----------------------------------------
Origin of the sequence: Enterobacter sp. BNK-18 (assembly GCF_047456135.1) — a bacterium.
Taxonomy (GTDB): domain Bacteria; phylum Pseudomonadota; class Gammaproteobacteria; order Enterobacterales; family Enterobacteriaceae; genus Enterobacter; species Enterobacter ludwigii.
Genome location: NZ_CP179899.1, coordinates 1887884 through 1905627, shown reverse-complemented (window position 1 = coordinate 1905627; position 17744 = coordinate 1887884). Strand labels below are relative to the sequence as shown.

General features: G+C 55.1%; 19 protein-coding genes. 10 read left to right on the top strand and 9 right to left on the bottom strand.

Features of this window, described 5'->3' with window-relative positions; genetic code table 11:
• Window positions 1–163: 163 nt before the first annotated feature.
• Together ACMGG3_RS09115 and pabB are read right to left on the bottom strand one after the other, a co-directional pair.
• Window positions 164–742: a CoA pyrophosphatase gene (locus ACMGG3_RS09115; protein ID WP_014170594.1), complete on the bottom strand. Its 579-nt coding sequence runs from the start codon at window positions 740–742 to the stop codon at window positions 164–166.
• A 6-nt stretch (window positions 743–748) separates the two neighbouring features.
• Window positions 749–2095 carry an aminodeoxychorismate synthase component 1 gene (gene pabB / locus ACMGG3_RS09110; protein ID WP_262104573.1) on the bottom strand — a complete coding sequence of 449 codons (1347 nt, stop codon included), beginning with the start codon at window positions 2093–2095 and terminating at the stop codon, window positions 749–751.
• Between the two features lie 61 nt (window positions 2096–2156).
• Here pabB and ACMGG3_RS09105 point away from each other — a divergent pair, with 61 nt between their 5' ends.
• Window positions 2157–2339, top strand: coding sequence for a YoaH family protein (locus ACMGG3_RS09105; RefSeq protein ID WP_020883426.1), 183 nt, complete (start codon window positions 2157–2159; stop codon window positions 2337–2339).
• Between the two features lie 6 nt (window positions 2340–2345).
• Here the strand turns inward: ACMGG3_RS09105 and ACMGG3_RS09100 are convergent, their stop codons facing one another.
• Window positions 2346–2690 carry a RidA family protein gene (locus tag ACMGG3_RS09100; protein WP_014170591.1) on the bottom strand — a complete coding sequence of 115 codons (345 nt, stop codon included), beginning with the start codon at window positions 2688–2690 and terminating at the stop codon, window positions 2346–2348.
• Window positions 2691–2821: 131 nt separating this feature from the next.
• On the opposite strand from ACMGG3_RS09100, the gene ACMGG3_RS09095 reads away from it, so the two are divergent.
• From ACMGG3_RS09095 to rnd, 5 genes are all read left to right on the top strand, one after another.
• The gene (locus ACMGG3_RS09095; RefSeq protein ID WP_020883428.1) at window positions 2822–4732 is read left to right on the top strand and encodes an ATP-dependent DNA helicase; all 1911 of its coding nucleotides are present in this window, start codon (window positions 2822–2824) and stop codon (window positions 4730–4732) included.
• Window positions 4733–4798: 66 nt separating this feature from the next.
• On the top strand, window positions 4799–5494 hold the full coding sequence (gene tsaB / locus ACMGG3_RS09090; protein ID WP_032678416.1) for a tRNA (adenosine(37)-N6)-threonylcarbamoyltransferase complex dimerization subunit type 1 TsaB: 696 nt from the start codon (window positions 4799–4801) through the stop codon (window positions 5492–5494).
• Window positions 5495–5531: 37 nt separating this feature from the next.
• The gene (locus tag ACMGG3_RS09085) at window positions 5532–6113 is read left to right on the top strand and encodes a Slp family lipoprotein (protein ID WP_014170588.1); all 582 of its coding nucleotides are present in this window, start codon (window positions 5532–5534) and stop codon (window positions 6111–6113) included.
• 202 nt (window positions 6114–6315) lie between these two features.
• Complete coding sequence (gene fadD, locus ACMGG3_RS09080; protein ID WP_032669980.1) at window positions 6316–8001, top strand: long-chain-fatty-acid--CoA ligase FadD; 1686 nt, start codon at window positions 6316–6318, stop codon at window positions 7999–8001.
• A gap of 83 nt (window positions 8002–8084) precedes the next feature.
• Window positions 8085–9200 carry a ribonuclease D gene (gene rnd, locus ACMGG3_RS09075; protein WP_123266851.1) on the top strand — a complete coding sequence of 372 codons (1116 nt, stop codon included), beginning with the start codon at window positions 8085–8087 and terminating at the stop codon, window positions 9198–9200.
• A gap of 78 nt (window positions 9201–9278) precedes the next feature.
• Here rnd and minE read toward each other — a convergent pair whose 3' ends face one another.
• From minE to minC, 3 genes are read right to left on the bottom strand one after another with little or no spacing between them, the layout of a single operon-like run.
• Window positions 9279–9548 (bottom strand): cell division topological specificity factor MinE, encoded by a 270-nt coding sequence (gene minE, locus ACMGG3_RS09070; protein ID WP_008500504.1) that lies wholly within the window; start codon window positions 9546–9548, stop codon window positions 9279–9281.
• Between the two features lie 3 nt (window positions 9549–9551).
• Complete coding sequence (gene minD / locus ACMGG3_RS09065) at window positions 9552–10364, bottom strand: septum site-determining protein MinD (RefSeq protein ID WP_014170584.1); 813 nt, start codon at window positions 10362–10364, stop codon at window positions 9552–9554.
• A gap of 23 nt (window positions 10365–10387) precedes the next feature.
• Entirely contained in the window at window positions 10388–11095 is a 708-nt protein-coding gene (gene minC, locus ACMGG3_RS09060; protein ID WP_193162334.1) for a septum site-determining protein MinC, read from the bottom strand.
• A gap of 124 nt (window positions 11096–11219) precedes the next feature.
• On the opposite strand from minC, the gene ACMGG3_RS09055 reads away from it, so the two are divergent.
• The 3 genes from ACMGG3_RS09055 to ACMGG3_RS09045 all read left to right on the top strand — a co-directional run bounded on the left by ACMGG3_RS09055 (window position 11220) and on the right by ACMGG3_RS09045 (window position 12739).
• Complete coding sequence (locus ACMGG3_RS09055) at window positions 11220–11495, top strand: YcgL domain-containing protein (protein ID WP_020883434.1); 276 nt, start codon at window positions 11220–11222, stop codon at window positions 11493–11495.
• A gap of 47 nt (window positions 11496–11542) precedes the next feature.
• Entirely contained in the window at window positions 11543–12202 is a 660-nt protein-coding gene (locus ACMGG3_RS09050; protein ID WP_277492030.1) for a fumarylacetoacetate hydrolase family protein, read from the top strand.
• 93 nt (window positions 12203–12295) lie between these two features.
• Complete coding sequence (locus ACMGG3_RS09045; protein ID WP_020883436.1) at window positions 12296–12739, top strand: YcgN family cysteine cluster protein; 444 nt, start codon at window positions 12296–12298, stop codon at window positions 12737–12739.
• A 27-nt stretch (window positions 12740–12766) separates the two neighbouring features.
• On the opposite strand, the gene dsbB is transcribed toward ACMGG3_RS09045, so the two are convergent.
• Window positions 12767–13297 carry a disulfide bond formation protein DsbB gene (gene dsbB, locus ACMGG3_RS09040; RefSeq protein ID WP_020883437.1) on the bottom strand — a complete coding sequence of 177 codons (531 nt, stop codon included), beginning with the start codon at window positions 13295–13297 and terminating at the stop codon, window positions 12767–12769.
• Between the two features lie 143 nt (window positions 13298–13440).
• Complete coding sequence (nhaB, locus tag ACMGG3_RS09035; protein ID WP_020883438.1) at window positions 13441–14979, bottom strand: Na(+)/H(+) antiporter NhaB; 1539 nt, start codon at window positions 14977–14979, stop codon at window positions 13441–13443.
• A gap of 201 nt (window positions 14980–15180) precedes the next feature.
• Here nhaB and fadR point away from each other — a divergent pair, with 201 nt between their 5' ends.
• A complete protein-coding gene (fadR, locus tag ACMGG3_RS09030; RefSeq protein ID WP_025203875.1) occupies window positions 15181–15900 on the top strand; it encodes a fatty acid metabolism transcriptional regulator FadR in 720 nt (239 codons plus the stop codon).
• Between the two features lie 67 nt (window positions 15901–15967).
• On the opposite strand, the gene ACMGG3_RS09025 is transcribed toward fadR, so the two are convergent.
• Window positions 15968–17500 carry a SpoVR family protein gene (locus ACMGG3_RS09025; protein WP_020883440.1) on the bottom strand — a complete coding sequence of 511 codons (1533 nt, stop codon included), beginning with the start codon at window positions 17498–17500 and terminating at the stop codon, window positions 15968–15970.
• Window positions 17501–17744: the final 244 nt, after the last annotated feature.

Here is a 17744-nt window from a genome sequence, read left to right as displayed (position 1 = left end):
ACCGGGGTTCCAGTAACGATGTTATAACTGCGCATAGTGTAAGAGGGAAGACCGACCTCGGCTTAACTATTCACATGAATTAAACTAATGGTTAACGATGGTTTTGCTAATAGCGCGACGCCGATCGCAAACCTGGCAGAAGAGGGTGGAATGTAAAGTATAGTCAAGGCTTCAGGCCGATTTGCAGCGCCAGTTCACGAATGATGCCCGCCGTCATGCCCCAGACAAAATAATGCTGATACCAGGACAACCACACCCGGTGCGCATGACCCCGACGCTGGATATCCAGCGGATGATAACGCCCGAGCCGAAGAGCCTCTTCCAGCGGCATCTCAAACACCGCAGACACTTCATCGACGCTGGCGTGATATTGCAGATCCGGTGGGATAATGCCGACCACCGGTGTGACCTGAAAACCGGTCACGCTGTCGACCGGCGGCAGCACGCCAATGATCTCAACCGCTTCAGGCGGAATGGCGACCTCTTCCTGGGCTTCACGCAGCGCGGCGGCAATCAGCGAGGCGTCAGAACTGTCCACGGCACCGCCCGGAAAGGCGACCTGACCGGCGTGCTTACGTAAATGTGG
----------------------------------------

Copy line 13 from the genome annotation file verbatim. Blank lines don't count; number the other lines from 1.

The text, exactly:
• Window positions 2157–2339, top strand: coding sequence for a YoaH family protein (locus ACMGG3_RS09105; RefSeq protein ID WP_020883426.1), 183 nt, complete (start codon window positions 2157–2159; stop codon window positions 2337–2339).